Medical Management Programs: Do You Need to Get Authorization from Everyone?
16 November 2016
Self-funded medical plans implementing medical management programs often engage third-party administrators. Some plan sponsors believe or have been advised that they need to obtain written patient consent in order to allow third parties to access protected health information (PHI). Getting written consent from everyone would be a huge pain in the neck, but is it really required? Fortunately, no. But it’s worth going through why.
HIPAA’s Privacy Rule prohibits health plans and providers from disclosing PHI to third parties unless they have written authorization from the patient. However, there is an exception to the rule when the disclosure is for the purpose of treatment, payment or healthcare operations. While the Privacy Rule defines what “treatment” and “healthcare operations” include (see 45 C.F.R. Part 164.501), it does not specifically mention medical or disease management.
So the Privacy Rule itself doesn’t answer the question. But the Department of Health and Human Services (HHS) did address the issue of medical management programs in its preamble to the original final Privacy Rule regulations in 2000. While HHS did not provide a single definition of a disease management program, it instead included common functions of disease management programs within the definitions of treatment and healthcare operations. Disease management activities that focus on a particular individual fall under the definition of treatment, while population-based activities to improve healthcare or reduce healthcare costs fall under the healthcare operations exception.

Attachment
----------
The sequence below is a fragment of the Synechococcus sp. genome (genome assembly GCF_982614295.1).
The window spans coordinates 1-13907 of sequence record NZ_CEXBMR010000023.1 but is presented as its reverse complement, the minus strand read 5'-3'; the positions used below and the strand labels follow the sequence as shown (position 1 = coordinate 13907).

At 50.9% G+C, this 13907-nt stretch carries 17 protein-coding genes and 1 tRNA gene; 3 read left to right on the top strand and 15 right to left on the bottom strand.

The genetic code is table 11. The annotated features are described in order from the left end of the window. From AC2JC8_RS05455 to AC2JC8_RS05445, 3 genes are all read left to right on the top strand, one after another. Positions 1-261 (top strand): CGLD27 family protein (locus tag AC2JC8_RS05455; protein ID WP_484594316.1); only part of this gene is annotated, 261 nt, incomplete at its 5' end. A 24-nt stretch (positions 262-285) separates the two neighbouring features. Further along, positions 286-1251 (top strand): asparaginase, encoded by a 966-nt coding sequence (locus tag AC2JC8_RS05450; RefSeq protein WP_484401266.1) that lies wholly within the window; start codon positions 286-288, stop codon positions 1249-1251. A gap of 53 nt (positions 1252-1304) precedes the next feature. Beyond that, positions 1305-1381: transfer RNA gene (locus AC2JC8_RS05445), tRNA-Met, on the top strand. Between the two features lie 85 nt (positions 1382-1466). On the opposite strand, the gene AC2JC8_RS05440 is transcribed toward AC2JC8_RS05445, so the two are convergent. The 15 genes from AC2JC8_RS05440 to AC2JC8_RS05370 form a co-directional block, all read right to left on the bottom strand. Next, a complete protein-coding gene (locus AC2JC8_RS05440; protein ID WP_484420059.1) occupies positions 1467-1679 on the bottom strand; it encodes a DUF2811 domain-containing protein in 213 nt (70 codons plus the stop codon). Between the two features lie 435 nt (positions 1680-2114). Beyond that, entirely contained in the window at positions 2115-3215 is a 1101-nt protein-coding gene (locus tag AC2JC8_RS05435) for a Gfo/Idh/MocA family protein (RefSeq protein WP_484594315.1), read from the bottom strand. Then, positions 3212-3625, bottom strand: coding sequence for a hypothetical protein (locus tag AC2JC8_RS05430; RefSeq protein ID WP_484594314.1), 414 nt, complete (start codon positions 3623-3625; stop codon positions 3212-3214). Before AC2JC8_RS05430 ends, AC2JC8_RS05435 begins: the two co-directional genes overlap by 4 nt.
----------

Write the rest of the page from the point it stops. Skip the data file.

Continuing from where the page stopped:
Based on this clearly stated HHS position, health plans can implement medical management programs where providers, plans, and third-party administrators share PHI without seeking written consent from participants. But don’t forget that plans must have Business Associate Agreements with third parties before releasing PHI to them.
Having appropriate access to PHI is essential for an effective medical management program. Having clarity on when and with whom plans can share that information is a critical success factor.
To explore this topic in more depth read our white paper, “Avoiding Pitfalls in Medical Management: When the Employer is the Provider.”
 http://archive.hhs.gov/ocr/part4.pdf, page 82627